in a motor vehicle accident than you are to be killed by a terrorist, and this is something
that does affect everybody. Anybody from any walk of life
might well be killed in a motor vehicle accident. If we’re serious about life and security, should be something about this? There’s plenty of evidence that says reducing speed limits saves lives. Heaps of evidence here,
so why not halve all speed limits if we’re really serious
about saving lives? Why not give police
massive enforcement powers, maybe technology that allows them
to track every vehicle and make sure they’re actually complying
with these speed limits? Allow them to target those
who are involved in speeding behaviors, or who might be involved
in speeding behaviors, or who we think may have some involvement with others who are involved
in speeding behaviors. (Laughter) I think if we start talking
about speeding in the same way we’ve been talking about terrorism
and the risks involved with speeding in the same way we talked about
the risks of a terrorist attack, then we maybe start to think
there’s a problem. I suggest it’s not about our speeding, but again, about how we think
about terrorist attack. There are lots of quotes
that I thought about throwing up here to help make my point, but I think, in the end, the best one that was suggested
by one of my daughters – actually, it comes from
“Captain America: The Winter Soldier,” where one of the villains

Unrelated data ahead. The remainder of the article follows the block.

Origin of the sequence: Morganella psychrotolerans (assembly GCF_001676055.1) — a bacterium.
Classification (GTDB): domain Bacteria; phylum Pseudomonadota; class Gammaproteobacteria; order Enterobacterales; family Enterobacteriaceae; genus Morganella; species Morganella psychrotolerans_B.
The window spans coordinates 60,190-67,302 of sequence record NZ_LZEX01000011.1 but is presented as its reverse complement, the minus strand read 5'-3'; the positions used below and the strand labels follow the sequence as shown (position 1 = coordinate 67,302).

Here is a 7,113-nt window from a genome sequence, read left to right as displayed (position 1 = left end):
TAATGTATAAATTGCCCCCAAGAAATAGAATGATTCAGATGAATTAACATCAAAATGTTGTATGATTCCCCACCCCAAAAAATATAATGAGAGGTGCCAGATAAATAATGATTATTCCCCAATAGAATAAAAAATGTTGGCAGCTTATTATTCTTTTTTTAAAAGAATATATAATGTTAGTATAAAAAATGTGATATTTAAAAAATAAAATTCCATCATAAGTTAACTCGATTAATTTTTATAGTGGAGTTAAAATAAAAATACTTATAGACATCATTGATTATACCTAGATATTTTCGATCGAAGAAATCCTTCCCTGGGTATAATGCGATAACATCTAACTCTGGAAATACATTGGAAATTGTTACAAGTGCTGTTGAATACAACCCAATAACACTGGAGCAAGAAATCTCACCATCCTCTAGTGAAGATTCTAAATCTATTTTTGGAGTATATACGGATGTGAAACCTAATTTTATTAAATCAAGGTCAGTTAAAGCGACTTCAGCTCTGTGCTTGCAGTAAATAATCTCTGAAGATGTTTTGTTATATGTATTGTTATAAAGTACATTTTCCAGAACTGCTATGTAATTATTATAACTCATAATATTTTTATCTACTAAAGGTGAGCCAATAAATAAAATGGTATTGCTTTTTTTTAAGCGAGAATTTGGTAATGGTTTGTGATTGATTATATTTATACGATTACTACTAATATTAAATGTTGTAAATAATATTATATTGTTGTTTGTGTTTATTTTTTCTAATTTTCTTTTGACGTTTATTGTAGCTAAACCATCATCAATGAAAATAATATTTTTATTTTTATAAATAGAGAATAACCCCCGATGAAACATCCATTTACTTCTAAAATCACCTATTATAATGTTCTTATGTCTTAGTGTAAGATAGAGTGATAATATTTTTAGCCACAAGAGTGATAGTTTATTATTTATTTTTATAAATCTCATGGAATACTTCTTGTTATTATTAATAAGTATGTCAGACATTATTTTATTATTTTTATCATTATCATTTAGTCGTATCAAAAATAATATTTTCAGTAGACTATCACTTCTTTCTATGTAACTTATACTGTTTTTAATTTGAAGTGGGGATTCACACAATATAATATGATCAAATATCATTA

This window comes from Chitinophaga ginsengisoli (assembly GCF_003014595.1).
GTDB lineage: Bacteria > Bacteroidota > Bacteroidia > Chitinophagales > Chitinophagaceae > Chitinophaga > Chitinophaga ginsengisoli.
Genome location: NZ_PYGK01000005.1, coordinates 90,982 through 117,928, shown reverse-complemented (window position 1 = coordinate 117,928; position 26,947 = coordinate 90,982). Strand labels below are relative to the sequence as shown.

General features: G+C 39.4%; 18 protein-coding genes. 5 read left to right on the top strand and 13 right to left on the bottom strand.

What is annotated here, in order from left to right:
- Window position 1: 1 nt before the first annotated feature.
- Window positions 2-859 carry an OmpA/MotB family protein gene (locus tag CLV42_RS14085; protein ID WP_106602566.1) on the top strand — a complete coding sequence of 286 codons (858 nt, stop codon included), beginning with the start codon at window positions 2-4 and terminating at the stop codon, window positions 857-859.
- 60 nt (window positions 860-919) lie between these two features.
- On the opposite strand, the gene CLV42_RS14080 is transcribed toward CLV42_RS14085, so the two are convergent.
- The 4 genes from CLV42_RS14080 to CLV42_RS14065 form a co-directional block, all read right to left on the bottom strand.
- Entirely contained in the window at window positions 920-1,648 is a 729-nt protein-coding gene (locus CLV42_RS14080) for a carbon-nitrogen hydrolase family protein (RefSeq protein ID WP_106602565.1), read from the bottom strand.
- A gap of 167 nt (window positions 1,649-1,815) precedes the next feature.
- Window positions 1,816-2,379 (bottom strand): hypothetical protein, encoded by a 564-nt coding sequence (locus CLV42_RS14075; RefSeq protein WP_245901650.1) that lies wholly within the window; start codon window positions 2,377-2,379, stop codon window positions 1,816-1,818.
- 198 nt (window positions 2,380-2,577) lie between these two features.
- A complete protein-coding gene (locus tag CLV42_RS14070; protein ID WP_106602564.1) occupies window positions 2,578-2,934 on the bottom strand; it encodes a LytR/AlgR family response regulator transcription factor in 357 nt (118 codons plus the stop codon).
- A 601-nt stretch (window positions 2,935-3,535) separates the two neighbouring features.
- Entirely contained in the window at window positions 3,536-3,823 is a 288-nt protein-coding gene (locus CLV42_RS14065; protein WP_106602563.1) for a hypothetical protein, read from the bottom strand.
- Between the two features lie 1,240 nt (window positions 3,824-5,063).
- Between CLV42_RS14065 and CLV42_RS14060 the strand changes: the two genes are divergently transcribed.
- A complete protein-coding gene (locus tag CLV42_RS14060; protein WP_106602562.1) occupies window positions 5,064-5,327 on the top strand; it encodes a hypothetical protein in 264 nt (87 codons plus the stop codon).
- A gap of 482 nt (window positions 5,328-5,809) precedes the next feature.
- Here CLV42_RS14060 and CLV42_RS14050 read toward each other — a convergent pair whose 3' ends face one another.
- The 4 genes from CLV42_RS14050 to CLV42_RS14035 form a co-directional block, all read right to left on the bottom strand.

in that says basically, “People will fight for their freedom
if people try to take it from them, but if you cause enough trouble, people will willingly give up
their freedom for a more secure world.” That’s what we’ve done
with our response to terrorism. Terrorism is about causing fear, about causing terror, hence the name, and you don’t even need
to kill anybody or hurt anybody to actually cause fear and terror. If we talk about it enough,
if we worry about it enough, we do that to ourselves. We bring in all of these reactions,
police powers, security service powers to try and deal with this problem. So, we bring in laws that say we’ll allow
foreign imprisonment without trial, for massive violations
of people’s privacy. Retroactive laws that make it illegal for people to do things
that they already did that weren’t a crime when they did them. That we allow those people amongst us
who are dealing with these problems to violate the rule of law
in various ways. We have our politicians saying, “We need to make sure that we don’t let